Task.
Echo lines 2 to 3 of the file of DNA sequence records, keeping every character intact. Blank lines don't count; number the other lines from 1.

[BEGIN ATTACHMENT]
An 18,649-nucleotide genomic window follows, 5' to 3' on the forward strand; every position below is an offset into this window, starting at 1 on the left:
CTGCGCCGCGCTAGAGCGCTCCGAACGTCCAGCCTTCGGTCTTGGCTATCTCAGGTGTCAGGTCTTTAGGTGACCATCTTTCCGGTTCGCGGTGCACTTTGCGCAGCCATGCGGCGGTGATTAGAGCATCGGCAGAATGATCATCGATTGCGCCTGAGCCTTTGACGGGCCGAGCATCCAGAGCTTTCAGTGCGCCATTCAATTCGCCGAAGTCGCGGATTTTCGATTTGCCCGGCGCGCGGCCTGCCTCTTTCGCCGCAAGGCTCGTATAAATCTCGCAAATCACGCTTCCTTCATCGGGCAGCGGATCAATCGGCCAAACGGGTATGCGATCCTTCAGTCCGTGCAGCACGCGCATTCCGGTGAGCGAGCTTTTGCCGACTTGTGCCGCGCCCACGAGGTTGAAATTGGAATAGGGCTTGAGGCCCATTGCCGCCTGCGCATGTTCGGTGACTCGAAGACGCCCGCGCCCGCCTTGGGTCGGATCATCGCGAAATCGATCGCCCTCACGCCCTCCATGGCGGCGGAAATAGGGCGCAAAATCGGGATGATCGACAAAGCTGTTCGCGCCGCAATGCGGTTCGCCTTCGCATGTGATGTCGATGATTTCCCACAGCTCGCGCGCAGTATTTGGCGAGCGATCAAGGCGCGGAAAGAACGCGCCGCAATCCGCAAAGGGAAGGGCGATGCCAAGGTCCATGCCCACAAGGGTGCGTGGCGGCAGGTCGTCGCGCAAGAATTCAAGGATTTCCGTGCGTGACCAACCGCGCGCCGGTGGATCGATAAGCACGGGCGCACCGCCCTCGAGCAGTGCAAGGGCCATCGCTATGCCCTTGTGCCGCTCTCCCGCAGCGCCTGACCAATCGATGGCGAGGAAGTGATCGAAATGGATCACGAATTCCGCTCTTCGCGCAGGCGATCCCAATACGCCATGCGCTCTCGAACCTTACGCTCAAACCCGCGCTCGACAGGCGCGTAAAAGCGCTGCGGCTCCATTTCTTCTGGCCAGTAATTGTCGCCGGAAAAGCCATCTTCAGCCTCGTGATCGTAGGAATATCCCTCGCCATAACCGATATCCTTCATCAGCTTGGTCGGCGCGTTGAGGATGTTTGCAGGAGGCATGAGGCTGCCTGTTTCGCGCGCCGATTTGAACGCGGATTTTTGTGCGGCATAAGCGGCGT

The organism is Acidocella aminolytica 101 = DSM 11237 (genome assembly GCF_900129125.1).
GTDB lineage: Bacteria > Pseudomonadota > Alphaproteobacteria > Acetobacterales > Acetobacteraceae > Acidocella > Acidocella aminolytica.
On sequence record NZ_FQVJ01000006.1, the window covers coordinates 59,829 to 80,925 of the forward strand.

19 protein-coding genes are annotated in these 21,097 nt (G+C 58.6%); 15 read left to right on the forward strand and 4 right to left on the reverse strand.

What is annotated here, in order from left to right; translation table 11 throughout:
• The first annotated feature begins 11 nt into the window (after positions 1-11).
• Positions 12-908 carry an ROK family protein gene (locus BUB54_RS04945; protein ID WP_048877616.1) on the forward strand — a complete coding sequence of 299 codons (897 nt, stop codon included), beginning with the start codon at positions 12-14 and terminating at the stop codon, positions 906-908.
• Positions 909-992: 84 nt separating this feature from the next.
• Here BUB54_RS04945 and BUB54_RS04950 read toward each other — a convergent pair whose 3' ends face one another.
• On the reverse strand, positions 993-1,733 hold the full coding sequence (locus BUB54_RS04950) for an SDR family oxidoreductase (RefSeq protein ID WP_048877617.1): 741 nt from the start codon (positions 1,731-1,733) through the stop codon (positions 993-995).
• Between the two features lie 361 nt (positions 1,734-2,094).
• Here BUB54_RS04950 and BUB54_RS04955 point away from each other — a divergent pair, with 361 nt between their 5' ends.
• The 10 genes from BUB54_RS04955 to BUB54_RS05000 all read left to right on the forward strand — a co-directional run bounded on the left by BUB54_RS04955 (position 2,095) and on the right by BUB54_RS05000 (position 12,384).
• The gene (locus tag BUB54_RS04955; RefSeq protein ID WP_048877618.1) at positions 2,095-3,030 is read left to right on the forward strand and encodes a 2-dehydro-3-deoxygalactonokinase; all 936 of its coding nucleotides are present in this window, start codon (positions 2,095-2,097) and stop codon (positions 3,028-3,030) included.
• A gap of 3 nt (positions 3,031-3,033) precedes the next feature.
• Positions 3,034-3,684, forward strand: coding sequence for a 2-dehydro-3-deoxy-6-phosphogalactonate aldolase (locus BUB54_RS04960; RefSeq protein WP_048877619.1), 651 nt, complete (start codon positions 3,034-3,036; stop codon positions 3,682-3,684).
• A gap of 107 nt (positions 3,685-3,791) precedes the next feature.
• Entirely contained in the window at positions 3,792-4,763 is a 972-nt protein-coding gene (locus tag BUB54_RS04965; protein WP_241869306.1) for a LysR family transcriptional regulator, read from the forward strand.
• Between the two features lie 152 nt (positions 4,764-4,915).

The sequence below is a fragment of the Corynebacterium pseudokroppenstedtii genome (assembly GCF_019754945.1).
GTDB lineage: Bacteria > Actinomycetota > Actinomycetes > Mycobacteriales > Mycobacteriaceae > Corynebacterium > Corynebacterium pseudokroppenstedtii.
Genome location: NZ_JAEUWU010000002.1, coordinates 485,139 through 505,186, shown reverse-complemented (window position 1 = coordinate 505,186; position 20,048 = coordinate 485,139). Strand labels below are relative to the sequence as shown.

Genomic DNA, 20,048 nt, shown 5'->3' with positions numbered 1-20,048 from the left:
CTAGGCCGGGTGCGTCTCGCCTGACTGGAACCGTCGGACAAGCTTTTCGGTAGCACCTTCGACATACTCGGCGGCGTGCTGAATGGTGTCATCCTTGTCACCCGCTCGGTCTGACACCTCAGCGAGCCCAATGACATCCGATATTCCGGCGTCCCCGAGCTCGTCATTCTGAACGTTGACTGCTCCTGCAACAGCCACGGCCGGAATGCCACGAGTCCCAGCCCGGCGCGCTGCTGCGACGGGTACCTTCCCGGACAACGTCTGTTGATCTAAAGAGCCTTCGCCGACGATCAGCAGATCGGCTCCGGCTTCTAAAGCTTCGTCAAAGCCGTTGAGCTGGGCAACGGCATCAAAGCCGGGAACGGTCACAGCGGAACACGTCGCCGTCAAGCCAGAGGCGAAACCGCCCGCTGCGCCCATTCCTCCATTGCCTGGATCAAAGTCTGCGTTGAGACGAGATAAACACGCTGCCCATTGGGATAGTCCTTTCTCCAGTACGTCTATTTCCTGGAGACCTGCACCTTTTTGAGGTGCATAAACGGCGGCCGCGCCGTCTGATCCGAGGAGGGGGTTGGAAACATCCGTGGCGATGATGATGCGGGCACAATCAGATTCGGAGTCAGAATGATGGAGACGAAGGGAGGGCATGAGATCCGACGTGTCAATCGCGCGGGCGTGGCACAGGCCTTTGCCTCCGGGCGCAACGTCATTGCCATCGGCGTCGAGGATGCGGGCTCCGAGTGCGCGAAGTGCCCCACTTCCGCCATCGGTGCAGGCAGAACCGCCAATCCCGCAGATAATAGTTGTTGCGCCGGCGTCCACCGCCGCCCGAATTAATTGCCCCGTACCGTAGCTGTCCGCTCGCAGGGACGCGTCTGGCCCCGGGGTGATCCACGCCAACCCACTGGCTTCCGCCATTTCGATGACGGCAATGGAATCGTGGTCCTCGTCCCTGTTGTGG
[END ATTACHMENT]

CTGCGCCGCGCTAGAGCGCTCCGAACGTCCAGCCTTCGGTCTTGGCTATCTCAGGTGTCAGGTCTTTAGGTGACCATCTTTCCGGTTCGCGGTGCACTTTGCGCAGCCATGCGGCGGTGATTAGAGCATCGGCAGAATGATCATCGATTGCGCCTGAGCCTTTGACGGGCCGAGCATCCAGAGCTTTCAGTGCGCCATTCAATTCGCCGAAGTCGCGGATTTTCGATTTGCCCGGCGCGCGGCCTGCCTCTTTCGCCGCAAGGCTCGTATAAATCTCGCAAATCACGCTTCCTTCATCGGGCAGCGGATCAATCGGCCAAACGGGTATGCGATCCTTCAGTCCGTGCAGCACGCGCATTCCGGTGAGCGAGCTTTTGCCGACTTGTGCCGCGCCCACGAGGTTGAAATTGGAATAGGGCTTGAGGCCCATTGCCGCCTGCGCATGTTCGGTGACTCGAAGACGCCCGCGCCCGCCTTGGGTCGGATCATCGCGAAATCGATCGCCCTCACGCCCTCCATGGCGGCGGAAATAGGGCGCAAAATCGGGATGATCGACAAAGCTGTTCGCGCCGCAATGCGGTTCGCCTTCGCATGTGATGTCGATGATTTCCCACAGCTCGCGCGCAGTATTTGGCGAGCGATCAAGGCGCGGAAAGAACGCGCCGCAATCCGCAAAGGGAAGGGCGATGCCAAGGTCCATGCCCACAAGGGTGCGTGGCGGCAGGTCGTCGCGCAAGAATTCAAGGATTTCCGTGCGTGACCAACCGCGCGCCGGTGGATCGATAAGCACGGGCGCACCGCCCTCGAGCAGTGCAAGGGCCATCGCTATGCCCTTGTGCCGCTCTCCCGCAGCGCCTGACCAATCGATGGCGAGGAAGTGATCGAAATGGATCACGAATTCCGCTCTTCGCGCAGGCGATCCCAATACGCCATGCGCTCTCGAACCTTACGCTCAAACCCGCGCTCGACAGGCGCGTAAAAGCGCTGCGGCTCCATTTCTTCTGGCCAGTAATTGTCGCCGGAAAAGCCATCTTCAGCCTCGTGATCGTAGGAATATCCCTCGCCATAACCGATATCCTTCATCAGCTTGGTCGGCGCGTTGAGGATGTTTGCAGGAGGCATGAGGCTGCCTGTTTCGCGCGCCGATTTGAACGCGGATTTTTGTGCGGCATAAGCGGCGT

The organism is Acidocella aminolytica 101 = DSM 11237 (genome assembly GCF_900129125.1).